The siege of Sevastopol lasted a year of the Crimean War’s three, as it was in possession of that port that victory lay. The Battle of Balaclava happened during the first months of the siege, at which the Light Brigade made their glorious and doomed charge for some Russian guns at the end of a valley. It must have been quite some sight to see – in the age of the pre-industrial wars, a lot counted for show.

The correct deployment of cavalry as a military tactic dates back to the Punic Wars between Rome and Carthage, two hundred-odd years before the birth of Christ. The cavalry were not deployed correctly at Balaclava – frontal assaults were jobs for heavy brigades, not light.

The Light Brigade at Balaclava, for reasons no-one has ever settled definitively, charged the wrong guns. But what a sight they must have been, those six hundred mounted men charging into the valley, sabres pointing straight ahead, heading straight for the Russian guns. Death or glory.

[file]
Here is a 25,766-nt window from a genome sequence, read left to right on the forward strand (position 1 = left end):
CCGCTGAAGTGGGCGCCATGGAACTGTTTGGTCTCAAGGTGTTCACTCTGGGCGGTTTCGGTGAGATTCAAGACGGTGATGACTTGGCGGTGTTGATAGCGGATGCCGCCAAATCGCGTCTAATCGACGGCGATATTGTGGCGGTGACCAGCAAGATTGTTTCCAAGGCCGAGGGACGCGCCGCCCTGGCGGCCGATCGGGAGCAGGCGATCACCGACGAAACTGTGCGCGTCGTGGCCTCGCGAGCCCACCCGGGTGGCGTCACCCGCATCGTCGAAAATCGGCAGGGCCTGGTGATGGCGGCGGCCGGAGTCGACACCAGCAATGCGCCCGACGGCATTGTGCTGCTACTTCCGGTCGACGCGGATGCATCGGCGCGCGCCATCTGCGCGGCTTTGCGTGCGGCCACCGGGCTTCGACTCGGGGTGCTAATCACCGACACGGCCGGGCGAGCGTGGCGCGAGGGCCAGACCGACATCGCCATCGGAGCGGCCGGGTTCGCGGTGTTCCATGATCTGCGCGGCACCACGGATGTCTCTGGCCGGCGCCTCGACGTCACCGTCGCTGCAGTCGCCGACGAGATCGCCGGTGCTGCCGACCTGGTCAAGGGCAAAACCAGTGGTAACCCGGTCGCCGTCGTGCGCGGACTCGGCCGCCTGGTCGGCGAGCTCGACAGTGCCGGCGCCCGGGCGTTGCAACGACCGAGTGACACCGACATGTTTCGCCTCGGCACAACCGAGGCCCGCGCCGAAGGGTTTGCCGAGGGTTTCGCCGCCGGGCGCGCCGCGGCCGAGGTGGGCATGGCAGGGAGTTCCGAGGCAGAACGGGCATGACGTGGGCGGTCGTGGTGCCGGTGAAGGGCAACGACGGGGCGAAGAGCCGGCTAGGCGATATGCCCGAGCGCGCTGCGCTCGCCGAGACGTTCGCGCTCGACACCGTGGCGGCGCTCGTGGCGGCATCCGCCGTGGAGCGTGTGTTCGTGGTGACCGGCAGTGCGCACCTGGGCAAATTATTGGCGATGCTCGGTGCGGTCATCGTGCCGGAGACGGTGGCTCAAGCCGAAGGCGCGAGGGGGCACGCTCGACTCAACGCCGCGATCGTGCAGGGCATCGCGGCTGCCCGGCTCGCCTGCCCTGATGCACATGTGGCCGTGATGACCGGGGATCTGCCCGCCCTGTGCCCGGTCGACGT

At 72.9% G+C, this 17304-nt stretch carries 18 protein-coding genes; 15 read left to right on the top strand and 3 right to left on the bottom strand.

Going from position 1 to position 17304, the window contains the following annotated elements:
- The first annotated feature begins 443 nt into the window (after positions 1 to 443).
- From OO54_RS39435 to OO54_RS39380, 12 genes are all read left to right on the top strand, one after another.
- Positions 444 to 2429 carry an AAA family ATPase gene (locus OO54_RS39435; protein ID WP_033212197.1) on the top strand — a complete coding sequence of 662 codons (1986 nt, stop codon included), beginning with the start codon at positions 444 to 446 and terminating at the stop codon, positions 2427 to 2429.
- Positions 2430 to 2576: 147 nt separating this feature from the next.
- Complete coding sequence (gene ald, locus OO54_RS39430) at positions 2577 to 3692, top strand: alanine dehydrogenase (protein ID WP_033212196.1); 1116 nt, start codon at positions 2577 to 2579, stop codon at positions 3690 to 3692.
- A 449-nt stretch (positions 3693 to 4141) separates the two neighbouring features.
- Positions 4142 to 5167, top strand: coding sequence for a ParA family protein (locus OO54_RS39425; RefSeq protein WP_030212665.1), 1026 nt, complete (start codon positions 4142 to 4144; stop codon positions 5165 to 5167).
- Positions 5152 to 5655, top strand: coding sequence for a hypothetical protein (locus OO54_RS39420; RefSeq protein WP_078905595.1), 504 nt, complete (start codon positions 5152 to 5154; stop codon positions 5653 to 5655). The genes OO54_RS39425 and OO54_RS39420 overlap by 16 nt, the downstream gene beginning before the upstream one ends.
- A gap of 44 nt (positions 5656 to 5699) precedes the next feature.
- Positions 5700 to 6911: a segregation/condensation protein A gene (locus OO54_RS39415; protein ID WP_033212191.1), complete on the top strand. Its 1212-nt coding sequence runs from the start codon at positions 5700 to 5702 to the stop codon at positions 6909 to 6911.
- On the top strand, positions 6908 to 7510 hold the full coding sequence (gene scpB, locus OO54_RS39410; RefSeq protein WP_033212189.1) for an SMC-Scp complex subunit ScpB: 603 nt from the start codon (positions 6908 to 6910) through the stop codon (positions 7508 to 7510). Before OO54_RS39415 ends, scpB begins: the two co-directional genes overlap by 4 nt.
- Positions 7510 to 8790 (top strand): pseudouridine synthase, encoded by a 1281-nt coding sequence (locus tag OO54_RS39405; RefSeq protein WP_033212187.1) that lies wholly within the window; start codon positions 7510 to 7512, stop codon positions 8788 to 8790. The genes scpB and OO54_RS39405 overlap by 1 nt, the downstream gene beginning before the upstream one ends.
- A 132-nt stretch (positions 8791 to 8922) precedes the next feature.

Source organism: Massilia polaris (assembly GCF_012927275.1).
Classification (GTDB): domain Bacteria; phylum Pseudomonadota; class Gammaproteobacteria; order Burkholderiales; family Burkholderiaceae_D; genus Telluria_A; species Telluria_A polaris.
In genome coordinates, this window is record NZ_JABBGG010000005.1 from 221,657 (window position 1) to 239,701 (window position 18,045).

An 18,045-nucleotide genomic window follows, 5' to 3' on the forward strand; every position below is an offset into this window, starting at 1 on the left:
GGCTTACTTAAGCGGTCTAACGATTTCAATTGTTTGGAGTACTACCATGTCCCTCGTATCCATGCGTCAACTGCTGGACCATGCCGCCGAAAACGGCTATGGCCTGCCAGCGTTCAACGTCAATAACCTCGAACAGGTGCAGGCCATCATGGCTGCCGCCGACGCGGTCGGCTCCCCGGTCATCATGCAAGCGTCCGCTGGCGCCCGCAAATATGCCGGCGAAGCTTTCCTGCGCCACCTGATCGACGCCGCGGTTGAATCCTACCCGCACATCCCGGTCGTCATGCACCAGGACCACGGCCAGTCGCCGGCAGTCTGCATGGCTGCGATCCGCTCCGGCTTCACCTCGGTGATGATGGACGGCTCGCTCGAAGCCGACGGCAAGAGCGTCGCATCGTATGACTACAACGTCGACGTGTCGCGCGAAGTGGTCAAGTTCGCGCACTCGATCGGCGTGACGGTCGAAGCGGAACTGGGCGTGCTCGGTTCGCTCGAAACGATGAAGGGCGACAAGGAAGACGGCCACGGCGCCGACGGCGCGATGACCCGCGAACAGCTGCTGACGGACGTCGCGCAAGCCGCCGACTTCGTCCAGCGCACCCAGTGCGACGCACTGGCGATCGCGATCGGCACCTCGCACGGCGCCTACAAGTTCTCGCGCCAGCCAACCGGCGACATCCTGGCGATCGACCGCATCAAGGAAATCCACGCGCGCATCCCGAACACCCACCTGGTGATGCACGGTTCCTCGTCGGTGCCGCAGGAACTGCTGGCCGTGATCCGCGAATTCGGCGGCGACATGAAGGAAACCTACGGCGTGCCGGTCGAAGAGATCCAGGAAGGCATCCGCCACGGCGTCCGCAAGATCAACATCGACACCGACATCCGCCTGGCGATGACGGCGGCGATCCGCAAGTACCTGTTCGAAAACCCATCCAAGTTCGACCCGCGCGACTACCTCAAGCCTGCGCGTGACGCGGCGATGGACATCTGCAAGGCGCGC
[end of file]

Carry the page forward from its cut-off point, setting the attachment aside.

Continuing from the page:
It was more the former than the latter for the Devil’s Own Connaught Rangers, of course. There were no Irish peasants in the Light Brigade. They couldn’t even have afforded the tailoring to make the uniforms.

The Light Brigade were gentlemen, in the old sense of the world, which is perhaps why their slaughter came as such as shock to the folks back home. Normally, it isn’t the gentry that end up being cannon-fodder. That would be more a job for infantry, such as those Devil’s Own Connaught Rangers. Always that little bit little more likely to be crushed under hooves than mounted in saddles.